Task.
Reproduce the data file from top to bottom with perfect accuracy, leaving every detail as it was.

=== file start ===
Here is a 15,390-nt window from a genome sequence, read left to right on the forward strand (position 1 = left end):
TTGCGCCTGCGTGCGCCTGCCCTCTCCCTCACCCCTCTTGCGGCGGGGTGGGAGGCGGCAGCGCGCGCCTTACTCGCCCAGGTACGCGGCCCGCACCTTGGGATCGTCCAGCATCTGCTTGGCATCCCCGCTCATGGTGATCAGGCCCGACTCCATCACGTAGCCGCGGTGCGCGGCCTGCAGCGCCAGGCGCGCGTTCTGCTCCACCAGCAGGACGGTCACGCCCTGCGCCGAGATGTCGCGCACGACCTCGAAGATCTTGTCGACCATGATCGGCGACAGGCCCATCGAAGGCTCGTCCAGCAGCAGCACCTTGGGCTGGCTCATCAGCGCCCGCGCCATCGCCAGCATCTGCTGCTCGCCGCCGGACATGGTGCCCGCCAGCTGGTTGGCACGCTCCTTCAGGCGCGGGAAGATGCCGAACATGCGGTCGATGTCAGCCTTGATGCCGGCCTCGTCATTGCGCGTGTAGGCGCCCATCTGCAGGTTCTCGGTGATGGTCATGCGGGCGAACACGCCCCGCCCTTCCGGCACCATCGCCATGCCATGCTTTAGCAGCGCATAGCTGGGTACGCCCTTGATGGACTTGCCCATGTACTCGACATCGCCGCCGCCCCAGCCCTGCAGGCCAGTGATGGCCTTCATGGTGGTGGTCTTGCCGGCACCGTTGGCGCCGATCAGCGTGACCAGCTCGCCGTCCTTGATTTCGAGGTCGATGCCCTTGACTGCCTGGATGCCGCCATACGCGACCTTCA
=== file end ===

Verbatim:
Here is a 15,390-nt window from a genome sequence, read left to right on the forward strand (position 1 = left end):
TTGCGCCTGCGTGCGCCTGCCCTCTCCCTCACCCCTCTTGCGGCGGGGTGGGAGGCGGCAGCGCGCGCCTTACTCGCCCAGGTACGCGGCCCGCACCTTGGGATCGTCCAGCATCTGCTTGGCATCCCCGCTCATGGTGATCAGGCCCGACTCCATCACGTAGCCGCGGTGCGCGGCCTGCAGCGCCAGGCGCGCGTTCTGCTCCACCAGCAGGACGGTCACGCCCTGCGCCGAGATGTCGCGCACGACCTCGAAGATCTTGTCGACCATGATCGGCGACAGGCCCATCGAAGGCTCGTCCAGCAGCAGCACCTTGGGCTGGCTCATCAGCGCCCGCGCCATCGCCAGCATCTGCTGCTCGCCGCCGGACATGGTGCCCGCCAGCTGGTTGGCACGCTCCTTCAGGCGCGGGAAGATGCCGAACATGCGGTCGATGTCAGCCTTGATGCCGGCCTCGTCATTGCGCGTGTAGGCGCCCATCTGCAGGTTCTCGGTGATGGTCATGCGGGCGAACACGCCCCGCCCTTCCGGCACCATCGCCATGCCATGCTTTAGCAGCGCATAGCTGGGTACGCCCTTGATGGACTTGCCCATGTACTCGACATCGCCGCCGCCCCAGCCCTGCAGGCCAGTGATGGCCTTCATGGTGGTGGTCTTGCCGGCACCGTTGGCGCCGATCAGCGTGACCAGCTCGCCGTCCTTGATTTCGAGGTCGATGCCCTTGACTGCCTGGATGCCGCCATACGCGACCTTCA